Adore [CD/DVD] [Deluxe]
Left without a drummer after Jimmy Chamberlin's dismissal, the Smashing Pumpkins took the opportunity to revamp their sound slightly -- which is what Billy Corgan claimed they were going to do on their fourth album anyway. Adore, however, isn't a drastic departure. Using dream pop ballads and the synthetic pulse of "1979" as starting points, the Pumpkins have created a hushed, elegiac album that sounds curiously out of time -- it's certainly an outgrowth of their previous work, but the differences aren't entirely modern. Whenever synthesizers are added to the mix, the results make the band sound like a contemporary of the Cure or Depeche Mode, not Aphex Twin. That's not necessarily a problem, since Adore creates its own world with layered keyboards, acoustic guitars, and a rotating selection of drummers and machines. There's none of the distorted bluster that cluttered Mellon Collie and none of the grand sonic technicolor of Siamese Dream. Adore recasts the calmer moments of those albums in a sepia tone in an attempt to be modest and intimate. Only Billy Corgan would consider a 74-minute, 16-track album a modest effort, but compared to its widescreen predecessors, it does feel a bit scaled down. Still, Corgan's ambitions reign supreme. This is no mere acoustic album, nor is it electronica -- it is quiet, contemporary art rock, played like a concept album without any real concept. Its very length and portentousness tend to obscure some lovely songs, since all the muted production tends to blend everything together. But even with its flaws, Adore is an admirable record that illustrates the depth of the Pumpkins' sound, even if it ultimately isn't a brave step forward.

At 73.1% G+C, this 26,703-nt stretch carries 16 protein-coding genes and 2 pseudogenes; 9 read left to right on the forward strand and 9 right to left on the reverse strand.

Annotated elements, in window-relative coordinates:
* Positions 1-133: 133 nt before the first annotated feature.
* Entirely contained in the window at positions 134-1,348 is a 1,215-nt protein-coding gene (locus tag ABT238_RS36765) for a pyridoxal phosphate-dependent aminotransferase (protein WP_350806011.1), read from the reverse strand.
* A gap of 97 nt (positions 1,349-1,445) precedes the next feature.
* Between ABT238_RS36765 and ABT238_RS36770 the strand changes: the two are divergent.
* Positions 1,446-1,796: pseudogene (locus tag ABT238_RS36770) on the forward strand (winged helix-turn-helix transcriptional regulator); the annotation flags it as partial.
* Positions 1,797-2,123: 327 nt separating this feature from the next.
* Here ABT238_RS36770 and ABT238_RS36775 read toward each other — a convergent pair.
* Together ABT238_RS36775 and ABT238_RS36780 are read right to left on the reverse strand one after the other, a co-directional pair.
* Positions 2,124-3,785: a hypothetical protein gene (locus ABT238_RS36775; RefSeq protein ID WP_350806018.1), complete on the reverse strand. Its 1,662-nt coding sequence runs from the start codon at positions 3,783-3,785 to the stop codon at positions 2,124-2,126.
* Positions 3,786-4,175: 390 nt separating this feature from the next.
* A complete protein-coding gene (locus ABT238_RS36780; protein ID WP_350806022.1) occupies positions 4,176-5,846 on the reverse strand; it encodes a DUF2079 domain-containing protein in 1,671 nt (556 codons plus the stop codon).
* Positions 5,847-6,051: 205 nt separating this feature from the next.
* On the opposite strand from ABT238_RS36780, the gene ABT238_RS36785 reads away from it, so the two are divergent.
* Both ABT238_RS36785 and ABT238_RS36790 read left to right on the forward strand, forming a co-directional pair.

[Like all of the Smashing Pumpkins albums before it, 1998's Adore received a ridiculously generous super deluxe reissue in the new millennium. The 2014 box set contains no less than six CDs, along with a DVD capturing an entire concert given at the Fox Theater in Atlanta, Georgia on August 4, 1998. Naturally, the first disc is given over to a remastered version of the proper album, while the second contains the mono mix of the album, which is what was initially released on vinyl (it makes its CD debut here). The third disc is where the unreleased material begins to come in: there are a host of demos, from Sadlands and CRC -- these are the rough versions -- whereas the fourth disc, bearing the subtitle "Chalices, Palaces and Deep Pools," digs into atmospheric shimmer: instrumental snippets, versions "reimagined" by Matt Walker in 2014, plus a few demos and stripped-down mixes. The fifth disc, called "Malice, Callous and Fools," continues in this vein, serving up some more Walker reimaginations, a Rick Rubin version of "Let Me Give the World to You," an alternate vocal on "Behold! The Night Mare," and some B-sides, plus the soundtrack contribution "The Beginning Is the End Is the Beginning." Finally, the sixth disc -- punningly called "Kissed Alive Too" -- rounds up radio sessions and live performances from 1998, including a pair of performances live at Mancow's Morning Madhouse (a late-'90s zoo crew flashback if there ever was one), of Berry Gordy, Jr's "Money (That's What I Want)" from Dodger Stadium. To complain that this is too much is to miss the point: of course it's too much, but there are things of worth on each disc. As the finished album comes together, it's possible to hear the different directions Adore could've gone, along with hints of its legacy and, on that last disc, a final blast of the Pumpkins in their late-'90s glory. All of that makes it worthwhile for the hardcore.]